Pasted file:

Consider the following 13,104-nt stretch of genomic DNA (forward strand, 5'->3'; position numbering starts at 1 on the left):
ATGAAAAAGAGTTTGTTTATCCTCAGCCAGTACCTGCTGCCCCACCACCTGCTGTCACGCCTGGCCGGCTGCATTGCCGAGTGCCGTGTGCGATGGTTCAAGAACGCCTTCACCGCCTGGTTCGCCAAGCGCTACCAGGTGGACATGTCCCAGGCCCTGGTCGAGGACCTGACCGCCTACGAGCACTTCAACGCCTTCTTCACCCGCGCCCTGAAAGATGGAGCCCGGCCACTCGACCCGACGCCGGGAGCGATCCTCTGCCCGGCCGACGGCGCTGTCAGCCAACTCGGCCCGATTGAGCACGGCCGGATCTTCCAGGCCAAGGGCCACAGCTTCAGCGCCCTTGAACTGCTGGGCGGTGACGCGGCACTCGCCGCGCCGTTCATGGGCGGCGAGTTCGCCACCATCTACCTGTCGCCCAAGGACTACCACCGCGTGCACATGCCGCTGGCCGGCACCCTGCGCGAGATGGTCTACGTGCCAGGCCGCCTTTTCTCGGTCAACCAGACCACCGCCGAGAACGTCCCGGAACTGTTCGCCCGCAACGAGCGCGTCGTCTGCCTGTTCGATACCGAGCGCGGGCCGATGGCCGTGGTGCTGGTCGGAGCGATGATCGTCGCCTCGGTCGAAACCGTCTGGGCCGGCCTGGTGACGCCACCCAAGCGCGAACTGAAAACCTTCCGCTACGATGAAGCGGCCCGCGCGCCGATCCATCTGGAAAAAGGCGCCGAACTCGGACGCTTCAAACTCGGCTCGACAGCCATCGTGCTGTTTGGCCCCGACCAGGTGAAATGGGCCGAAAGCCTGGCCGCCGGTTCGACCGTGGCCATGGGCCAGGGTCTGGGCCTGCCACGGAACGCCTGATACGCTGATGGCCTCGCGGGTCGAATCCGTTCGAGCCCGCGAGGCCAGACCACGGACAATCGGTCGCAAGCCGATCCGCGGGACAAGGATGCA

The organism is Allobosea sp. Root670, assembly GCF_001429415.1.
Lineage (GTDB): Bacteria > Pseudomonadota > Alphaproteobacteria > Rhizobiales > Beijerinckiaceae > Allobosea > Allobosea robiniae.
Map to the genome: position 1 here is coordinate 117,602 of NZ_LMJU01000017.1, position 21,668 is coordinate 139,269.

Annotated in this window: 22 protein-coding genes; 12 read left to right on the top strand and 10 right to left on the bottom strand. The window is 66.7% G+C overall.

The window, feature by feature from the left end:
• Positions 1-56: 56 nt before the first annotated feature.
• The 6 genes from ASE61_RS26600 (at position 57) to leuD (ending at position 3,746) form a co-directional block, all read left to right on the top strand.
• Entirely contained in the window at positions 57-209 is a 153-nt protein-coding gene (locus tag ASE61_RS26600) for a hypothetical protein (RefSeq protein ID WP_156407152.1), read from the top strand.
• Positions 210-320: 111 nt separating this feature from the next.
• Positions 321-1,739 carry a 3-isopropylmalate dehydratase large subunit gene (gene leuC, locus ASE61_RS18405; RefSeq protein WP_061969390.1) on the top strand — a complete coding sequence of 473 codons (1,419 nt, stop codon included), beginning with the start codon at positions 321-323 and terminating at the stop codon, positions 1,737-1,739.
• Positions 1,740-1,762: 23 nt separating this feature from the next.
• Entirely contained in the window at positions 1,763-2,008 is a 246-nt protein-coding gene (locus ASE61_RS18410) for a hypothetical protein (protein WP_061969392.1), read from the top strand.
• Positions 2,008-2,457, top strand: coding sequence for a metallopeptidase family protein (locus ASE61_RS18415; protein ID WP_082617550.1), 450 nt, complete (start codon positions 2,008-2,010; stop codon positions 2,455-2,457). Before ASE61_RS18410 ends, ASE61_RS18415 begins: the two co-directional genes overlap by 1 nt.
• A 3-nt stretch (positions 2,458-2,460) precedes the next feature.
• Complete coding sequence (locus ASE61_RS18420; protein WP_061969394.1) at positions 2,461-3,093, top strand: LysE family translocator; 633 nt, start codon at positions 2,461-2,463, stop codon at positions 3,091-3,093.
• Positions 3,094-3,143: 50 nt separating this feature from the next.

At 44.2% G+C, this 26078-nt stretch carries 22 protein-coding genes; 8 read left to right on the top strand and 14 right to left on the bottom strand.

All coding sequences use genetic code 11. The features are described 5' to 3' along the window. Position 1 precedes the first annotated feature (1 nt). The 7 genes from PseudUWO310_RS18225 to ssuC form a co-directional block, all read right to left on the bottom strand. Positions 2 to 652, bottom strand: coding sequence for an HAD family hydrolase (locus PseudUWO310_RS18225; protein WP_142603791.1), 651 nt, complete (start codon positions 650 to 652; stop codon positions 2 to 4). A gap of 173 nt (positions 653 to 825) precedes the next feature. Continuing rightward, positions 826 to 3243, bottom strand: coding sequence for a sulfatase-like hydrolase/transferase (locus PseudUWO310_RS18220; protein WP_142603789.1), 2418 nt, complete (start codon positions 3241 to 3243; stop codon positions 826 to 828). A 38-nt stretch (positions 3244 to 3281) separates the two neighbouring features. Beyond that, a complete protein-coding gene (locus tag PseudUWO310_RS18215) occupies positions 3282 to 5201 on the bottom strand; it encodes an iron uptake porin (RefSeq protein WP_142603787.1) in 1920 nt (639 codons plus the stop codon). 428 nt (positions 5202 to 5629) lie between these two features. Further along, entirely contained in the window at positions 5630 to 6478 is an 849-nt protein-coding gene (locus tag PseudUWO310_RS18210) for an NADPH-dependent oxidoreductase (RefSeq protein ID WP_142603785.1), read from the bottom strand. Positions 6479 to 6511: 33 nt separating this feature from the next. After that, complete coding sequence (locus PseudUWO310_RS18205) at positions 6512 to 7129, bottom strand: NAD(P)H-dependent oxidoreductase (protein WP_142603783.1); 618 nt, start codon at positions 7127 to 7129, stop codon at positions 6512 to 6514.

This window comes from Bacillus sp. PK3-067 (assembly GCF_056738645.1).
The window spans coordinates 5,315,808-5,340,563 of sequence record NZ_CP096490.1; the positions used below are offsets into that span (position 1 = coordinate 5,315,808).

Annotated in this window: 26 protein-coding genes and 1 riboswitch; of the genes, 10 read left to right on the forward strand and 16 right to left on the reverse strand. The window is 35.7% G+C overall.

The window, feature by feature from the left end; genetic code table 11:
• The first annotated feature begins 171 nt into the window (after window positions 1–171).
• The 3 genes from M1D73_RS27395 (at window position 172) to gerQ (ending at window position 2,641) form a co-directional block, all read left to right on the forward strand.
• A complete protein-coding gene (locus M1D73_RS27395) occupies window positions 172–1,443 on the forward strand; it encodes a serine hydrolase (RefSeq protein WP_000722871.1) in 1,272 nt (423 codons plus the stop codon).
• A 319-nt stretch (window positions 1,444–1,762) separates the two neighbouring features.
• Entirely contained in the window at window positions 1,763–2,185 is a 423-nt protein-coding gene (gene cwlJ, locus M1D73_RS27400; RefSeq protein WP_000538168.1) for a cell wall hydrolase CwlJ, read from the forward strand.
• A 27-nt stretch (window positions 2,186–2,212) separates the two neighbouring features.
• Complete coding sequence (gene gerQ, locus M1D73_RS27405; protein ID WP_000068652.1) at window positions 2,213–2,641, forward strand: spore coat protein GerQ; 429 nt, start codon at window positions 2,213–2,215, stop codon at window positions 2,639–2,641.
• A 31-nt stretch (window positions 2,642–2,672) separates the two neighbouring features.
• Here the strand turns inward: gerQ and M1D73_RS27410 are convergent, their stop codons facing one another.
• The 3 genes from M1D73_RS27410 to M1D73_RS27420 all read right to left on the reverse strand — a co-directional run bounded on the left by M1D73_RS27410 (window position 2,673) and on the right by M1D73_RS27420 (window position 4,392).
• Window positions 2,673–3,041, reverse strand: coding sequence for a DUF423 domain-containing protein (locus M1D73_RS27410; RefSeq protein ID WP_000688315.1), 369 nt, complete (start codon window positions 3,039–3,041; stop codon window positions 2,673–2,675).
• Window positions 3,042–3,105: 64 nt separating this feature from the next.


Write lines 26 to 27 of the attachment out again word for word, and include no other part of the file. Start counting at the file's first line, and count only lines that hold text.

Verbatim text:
• The 3 genes from M1D73_RS27395 (at window position 172) to gerQ (ending at window position 2,641) form a co-directional block, all read left to right on the forward strand.
• A complete protein-coding gene (locus M1D73_RS27395) occupies window positions 172–1,443 on the forward strand; it encodes a serine hydrolase (RefSeq protein WP_000722871.1) in 1,272 nt (423 codons plus the stop codon).